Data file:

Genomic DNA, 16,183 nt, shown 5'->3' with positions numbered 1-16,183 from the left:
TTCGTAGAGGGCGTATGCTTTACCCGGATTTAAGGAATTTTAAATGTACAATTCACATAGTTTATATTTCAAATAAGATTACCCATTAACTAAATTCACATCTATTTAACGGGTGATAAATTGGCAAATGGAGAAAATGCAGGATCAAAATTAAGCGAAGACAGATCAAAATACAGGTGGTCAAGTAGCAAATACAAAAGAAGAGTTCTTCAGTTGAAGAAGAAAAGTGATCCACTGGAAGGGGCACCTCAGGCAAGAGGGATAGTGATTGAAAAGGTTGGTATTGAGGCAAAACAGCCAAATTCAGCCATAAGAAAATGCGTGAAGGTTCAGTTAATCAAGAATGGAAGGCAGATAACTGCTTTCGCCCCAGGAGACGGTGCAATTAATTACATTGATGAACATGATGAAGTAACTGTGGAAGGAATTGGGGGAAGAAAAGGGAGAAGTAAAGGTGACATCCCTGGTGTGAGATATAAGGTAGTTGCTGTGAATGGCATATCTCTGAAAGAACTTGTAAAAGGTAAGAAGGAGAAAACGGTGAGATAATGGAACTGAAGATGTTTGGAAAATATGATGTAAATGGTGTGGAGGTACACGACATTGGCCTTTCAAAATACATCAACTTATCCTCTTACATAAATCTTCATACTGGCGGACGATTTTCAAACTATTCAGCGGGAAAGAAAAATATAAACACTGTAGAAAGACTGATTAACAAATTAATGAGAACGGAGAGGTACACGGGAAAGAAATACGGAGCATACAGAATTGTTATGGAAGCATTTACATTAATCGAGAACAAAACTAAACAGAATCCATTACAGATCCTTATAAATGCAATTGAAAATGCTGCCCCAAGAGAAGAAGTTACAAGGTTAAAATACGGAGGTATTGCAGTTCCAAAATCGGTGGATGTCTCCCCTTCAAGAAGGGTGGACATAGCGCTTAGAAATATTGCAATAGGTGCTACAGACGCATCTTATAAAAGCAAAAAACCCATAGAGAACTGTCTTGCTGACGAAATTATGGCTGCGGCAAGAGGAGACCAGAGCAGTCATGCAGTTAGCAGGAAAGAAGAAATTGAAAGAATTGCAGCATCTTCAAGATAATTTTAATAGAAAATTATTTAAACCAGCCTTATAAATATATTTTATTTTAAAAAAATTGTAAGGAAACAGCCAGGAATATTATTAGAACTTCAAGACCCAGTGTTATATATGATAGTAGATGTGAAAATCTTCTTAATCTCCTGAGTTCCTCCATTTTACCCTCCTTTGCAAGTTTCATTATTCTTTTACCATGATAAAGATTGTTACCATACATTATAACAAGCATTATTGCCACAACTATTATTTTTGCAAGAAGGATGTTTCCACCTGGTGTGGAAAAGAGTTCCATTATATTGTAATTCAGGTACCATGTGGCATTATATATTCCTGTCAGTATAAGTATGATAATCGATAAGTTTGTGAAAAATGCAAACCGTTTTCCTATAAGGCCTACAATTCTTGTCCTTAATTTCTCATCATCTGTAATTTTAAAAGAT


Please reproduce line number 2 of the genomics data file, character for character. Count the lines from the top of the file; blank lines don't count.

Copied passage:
TTCGTAGAGGGCGTATGCTTTACCCGGATTTAAGGAATTTTAAATGTACAATTCACATAGTTTATATTTCAAATAAGATTACCCATTAACTAAATTCACATCTATTTAACGGGTGATAAATTGGCAAATGGAGAAAATGCAGGATCAAAATTAAGCGAAGACAGATCAAAATACAGGTGGTCAAGTAGCAAATACAAAAGAAGAGTTCTTCAGTTGAAGAAGAAAAGTGATCCACTGGAAGGGGCACCTCAGGCAAGAGGGATAGTGATTGAAAAGGTTGGTATTGAGGCAAAACAGCCAAATTCAGCCATAAGAAAATGCGTGAAGGTTCAGTTAATCAAGAATGGAAGGCAGATAACTGCTTTCGCCCCAGGAGACGGTGCAATTAATTACATTGATGAACATGATGAAGTAACTGTGGAAGGAATTGGGGGAAGAAAAGGGAGAAGTAAAGGTGACATCCCTGGTGTGAGATATAAGGTAGTTGCTGTGAATGGCATATCTCTGAAAGAACTTGTAAAAGGTAAGAAGGAGAAAACGGTGAGATAATGGAACTGAAGATGTTTGGAAAATATGATGTAAATGGTGTGGAGGTACACGACATTGGCCTTTCAAAATACATCAACTTATCCTCTTACATAAATCTTCATACTGGCGGACGATTTTCAAACTATTCAGCGGGAAAGAAAAATATAAACACTGTAGAAAGACTGATTAACAAATTAATGAGAACGGAGAGGTACACGGGAAAGAAATACGGAGCATACAGAATTGTTATGGAAGCATTTACATTAATCGAGAACAAAACTAAACAGAATCCATTACAGATCCTTATAAATGCAATTGAAAATGCTGCCCCAAGAGAAGAAGTTACAAGGTTAAAATACGGAGGTATTGCAGTTCCAAAATCGGTGGATGTCTCCCCTTCAAGAAGGGTGGACATAGCGCTTAGAAATATTGCAATAGGTGCTACAGACGCATCTTATAAAAGCAAAAAACCCATAGAGAACTGTCTTGCTGACGAAATTATGGCTGCGGCAAGAGGAGACCAGAGCAGTCATGCAGTTAGCAGGAAAGAAGAAATTGAAAGAATTGCAGCATCTTCAAGATAATTTTAATAGAAAATTATTTAAACCAGCCTTATAAATATATTTTATTTTAAAAAAATTGTAAGGAAACAGCCAGGAATATTATTAGAACTTCAAGACCCAGTGTTATATATGATAGTAGATGTGAAAATCTTCTTAATCTCCTGAGTTCCTCCATTTTACCCTCCTTTGCAAGTTTCATTATTCTTTTACCATGATAAAGATTGTTACCATACATTATAACAAGCATTATTGCCACAACTATTATTTTTGCAAGAAGGATGTTTCCACCTGGTGTGGAAAAGAGTTCCATTATATTGTAATTCAGGTACCATGTGGCATTATATATTCCTGTCAGTATAAGTATGATAATCGATAAGTTTGTGAAAAATGCAAACCGTTTTCCTATAAGGCCTACAATTCTTGTCCTTAATTTCTCATCATCTGTAATTTTAAAAGAT